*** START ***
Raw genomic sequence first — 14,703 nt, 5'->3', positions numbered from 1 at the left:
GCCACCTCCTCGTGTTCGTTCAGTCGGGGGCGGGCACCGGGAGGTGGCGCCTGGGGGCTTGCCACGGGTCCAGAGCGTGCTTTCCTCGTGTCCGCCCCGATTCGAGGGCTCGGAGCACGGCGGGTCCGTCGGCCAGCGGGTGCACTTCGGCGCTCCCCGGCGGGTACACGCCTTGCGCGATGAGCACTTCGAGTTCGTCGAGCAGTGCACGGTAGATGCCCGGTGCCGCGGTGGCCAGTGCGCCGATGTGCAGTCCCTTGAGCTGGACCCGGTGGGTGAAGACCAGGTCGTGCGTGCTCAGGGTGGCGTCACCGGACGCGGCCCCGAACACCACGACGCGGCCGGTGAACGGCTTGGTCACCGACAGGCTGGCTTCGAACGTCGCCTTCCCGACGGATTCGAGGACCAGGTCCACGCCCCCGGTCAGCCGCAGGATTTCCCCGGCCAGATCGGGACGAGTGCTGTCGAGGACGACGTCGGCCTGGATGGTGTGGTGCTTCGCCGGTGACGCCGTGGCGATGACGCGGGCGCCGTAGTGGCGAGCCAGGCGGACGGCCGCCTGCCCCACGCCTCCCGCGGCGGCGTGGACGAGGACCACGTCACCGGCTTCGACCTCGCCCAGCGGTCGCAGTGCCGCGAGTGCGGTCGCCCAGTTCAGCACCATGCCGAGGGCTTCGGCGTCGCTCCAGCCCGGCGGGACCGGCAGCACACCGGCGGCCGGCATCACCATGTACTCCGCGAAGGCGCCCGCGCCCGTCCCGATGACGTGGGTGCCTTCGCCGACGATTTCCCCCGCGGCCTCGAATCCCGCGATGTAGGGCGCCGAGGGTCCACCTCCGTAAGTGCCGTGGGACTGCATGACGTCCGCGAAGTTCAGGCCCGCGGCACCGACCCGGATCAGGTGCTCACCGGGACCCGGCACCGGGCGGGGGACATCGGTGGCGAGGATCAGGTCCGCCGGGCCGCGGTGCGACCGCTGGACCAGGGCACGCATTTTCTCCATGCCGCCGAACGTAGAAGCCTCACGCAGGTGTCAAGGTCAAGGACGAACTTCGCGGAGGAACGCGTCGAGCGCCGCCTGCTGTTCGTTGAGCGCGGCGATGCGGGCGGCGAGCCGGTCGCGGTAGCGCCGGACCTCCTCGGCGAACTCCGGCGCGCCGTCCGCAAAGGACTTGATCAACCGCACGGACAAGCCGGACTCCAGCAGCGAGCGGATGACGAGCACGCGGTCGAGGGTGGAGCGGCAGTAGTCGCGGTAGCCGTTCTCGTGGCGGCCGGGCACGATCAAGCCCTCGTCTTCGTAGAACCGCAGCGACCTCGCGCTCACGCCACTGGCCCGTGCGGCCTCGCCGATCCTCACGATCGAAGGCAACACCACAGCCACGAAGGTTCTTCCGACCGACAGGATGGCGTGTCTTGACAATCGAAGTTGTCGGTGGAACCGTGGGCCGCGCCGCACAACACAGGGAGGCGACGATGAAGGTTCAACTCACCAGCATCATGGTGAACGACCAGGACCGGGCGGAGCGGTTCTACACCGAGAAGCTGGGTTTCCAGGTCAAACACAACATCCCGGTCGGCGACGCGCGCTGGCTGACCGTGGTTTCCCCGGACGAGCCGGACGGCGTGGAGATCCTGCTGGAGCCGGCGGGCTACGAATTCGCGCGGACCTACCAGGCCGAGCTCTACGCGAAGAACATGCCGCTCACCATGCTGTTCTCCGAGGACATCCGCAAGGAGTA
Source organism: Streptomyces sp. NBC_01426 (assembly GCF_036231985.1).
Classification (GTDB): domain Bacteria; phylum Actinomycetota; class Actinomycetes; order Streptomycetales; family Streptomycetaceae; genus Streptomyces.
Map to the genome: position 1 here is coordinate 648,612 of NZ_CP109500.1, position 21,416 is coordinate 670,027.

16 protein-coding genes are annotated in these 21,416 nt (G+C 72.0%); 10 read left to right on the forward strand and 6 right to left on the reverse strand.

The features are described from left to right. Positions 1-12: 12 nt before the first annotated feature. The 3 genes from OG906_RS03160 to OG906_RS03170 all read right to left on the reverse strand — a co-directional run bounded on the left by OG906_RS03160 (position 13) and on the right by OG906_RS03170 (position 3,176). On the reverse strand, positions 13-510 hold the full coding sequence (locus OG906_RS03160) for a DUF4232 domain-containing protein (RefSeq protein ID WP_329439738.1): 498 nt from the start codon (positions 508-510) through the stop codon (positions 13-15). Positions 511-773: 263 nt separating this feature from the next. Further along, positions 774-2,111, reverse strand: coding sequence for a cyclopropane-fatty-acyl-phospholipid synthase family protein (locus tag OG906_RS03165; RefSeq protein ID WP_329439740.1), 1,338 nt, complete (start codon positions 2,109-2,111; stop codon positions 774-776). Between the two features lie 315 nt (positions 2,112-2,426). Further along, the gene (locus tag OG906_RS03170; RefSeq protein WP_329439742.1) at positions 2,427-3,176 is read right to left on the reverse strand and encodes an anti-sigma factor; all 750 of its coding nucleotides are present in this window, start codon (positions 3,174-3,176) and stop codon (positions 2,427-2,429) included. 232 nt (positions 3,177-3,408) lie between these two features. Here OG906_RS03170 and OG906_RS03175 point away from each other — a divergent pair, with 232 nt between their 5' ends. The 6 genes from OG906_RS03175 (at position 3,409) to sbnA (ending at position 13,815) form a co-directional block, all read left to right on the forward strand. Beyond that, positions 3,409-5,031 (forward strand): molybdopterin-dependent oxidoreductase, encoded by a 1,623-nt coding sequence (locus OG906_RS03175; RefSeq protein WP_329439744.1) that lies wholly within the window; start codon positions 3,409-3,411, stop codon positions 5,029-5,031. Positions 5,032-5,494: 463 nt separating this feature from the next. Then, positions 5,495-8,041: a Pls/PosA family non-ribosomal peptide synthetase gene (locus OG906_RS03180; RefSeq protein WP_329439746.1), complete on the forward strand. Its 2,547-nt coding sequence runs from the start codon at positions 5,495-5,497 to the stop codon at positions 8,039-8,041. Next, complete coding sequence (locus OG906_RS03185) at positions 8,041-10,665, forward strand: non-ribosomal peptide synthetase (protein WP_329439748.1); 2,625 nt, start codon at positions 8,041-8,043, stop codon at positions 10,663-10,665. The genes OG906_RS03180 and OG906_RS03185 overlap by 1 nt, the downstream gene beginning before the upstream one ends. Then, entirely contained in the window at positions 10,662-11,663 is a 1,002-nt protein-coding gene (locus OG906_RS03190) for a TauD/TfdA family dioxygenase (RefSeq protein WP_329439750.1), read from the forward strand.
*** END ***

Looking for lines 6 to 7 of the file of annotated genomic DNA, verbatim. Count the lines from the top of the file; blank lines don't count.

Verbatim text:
16 protein-coding genes are annotated in these 21,416 nt (G+C 72.0%); 10 read left to right on the forward strand and 6 right to left on the reverse strand.

The features are described from left to right. Positions 1-12: 12 nt before the first annotated feature. The 3 genes from OG906_RS03160 to OG906_RS03170 all read right to left on the reverse strand — a co-directional run bounded on the left by OG906_RS03160 (position 13) and on the right by OG906_RS03170 (position 3,176). On the reverse strand, positions 13-510 hold the full coding sequence (locus OG906_RS03160) for a DUF4232 domain-containing protein (RefSeq protein ID WP_329439738.1): 498 nt from the start codon (positions 508-510) through the stop codon (positions 13-15). Positions 511-773: 263 nt separating this feature from the next. Further along, positions 774-2,111, reverse strand: coding sequence for a cyclopropane-fatty-acyl-phospholipid synthase family protein (locus tag OG906_RS03165; RefSeq protein ID WP_329439740.1), 1,338 nt, complete (start codon positions 2,109-2,111; stop codon positions 774-776). Between the two features lie 315 nt (positions 2,112-2,426). Further along, the gene (locus tag OG906_RS03170; RefSeq protein WP_329439742.1) at positions 2,427-3,176 is read right to left on the reverse strand and encodes an anti-sigma factor; all 750 of its coding nucleotides are present in this window, start codon (positions 3,174-3,176) and stop codon (positions 2,427-2,429) included. 232 nt (positions 3,177-3,408) lie between these two features. Here OG906_RS03170 and OG906_RS03175 point away from each other — a divergent pair, with 232 nt between their 5' ends. The 6 genes from OG906_RS03175 (at position 3,409) to sbnA (ending at position 13,815) form a co-directional block, all read left to right on the forward strand. Beyond that, positions 3,409-5,031 (forward strand): molybdopterin-dependent oxidoreductase, encoded by a 1,623-nt coding sequence (locus OG906_RS03175; RefSeq protein WP_329439744.1) that lies wholly within the window; start codon positions 3,409-3,411, stop codon positions 5,029-5,031. Positions 5,032-5,494: 463 nt separating this feature from the next. Then, positions 5,495-8,041: a Pls/PosA family non-ribosomal peptide synthetase gene (locus OG906_RS03180; RefSeq protein WP_329439746.1), complete on the forward strand. Its 2,547-nt coding sequence runs from the start codon at positions 5,495-5,497 to the stop codon at positions 8,039-8,041. Next, complete coding sequence (locus OG906_RS03185) at positions 8,041-10,665, forward strand: non-ribosomal peptide synthetase (protein WP_329439748.1); 2,625 nt, start codon at positions 8,041-8,043, stop codon at positions 10,663-10,665. The genes OG906_RS03180 and OG906_RS03185 overlap by 1 nt, the downstream gene beginning before the upstream one ends. Then, entirely contained in the window at positions 10,662-11,663 is a 1,002-nt protein-coding gene (locus OG906_RS03190) for a TauD/TfdA family dioxygenase (RefSeq protein WP_329439750.1), read from the forward strand.